Everyone is familiar with the Hollywood restaurant built in the shape of a hat. Not nearly as many know about this one: Suppose you have several million dollars. For years there has been in your city a growing need for a large research laboratory. You decide to build and give one to your city. You select a beautiful site. What kind of building will you build? On your last trip to Greece you noticed a charming small temple which was still standing on the Acropolis—the Nike Apteros, 500 B.C. Here is an idea, or so you think: why not stipulate that the laboratory will have to look like that temple? In due course you have appointed a building committee which now reports that so many square feet of floor area will be necessary for various types of laboratories, the library, filing and storage rooms. Your architect tells you that a building nine stories in height will give exactly the amount of square feet required. You tell him about the Nike Apteros and you formulate your stipulation in no uncertain terms—and the result: the research laboratory is four stories above street level and five stories below the street. One half the people are working on basement floors with light from the interior court only. The Nike Apteros is about two stories in height. All the four sides of the research laboratory are surrounded by columns, making a total of 62. Hardly any daylight comes through the windows placed between these large columns. The Nike Apteros had four columns, on only one side. No windows were necessary there. Seriously, how can it be said that one building inspired the other one? You haven’t either a temple or a decent working plant for the chemists and the physicists. Yet the laboratory is built and you may treasure the newspapers’ write-up: “The building symbolizes the flowering of the Golden Age in Greece and the activities that will be carried on within its walls are typical of the Golden Age of scientific advancement in America.” Really?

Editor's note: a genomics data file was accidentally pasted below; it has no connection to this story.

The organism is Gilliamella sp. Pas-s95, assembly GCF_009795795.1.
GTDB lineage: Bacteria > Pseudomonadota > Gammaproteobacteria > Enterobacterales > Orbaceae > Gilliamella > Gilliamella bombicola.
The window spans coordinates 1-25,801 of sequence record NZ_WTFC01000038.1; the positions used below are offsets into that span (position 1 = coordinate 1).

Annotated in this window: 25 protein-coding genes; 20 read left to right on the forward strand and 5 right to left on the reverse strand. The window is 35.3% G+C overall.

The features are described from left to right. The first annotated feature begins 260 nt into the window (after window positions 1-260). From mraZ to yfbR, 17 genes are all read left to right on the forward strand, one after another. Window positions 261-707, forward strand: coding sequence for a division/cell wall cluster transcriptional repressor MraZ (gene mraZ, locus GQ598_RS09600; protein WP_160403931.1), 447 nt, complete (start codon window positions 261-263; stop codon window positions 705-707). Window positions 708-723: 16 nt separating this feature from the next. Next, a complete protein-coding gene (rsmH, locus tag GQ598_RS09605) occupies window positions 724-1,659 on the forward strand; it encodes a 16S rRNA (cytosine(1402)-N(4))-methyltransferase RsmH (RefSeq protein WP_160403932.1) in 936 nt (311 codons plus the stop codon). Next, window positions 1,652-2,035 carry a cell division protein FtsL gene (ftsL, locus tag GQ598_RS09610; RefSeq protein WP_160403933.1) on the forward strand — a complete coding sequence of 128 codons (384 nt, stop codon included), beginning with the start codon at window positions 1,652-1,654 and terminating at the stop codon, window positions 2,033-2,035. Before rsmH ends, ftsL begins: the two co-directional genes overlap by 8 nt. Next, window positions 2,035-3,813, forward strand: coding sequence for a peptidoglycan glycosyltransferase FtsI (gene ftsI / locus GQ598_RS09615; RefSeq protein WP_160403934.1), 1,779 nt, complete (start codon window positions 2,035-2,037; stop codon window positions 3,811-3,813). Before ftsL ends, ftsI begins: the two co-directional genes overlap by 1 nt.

Architecture cannot progress unless the public wishes to advance. There must be more than a platonic wish. A yearning is necessary. The conventional architect can never advance. How could he? Much as he may refine his adaptation of Gothic, it is still medieval. Sometimes, as in one of our New York churches, a naive process of selection and arithmetic is offered as irrefutable proof of architectural excellence: the architects went to Europe, they copied the best rose window from Chartres, which is known to have the best rose window. They copied the best door from Notre Dame, which is known to have the best door, et cetera, and since they have put copies of these most excellent things together in that church, it follows that that church is the greatest, the most beautiful in the entire world, et cetera. No, it does not follow. You can go and see.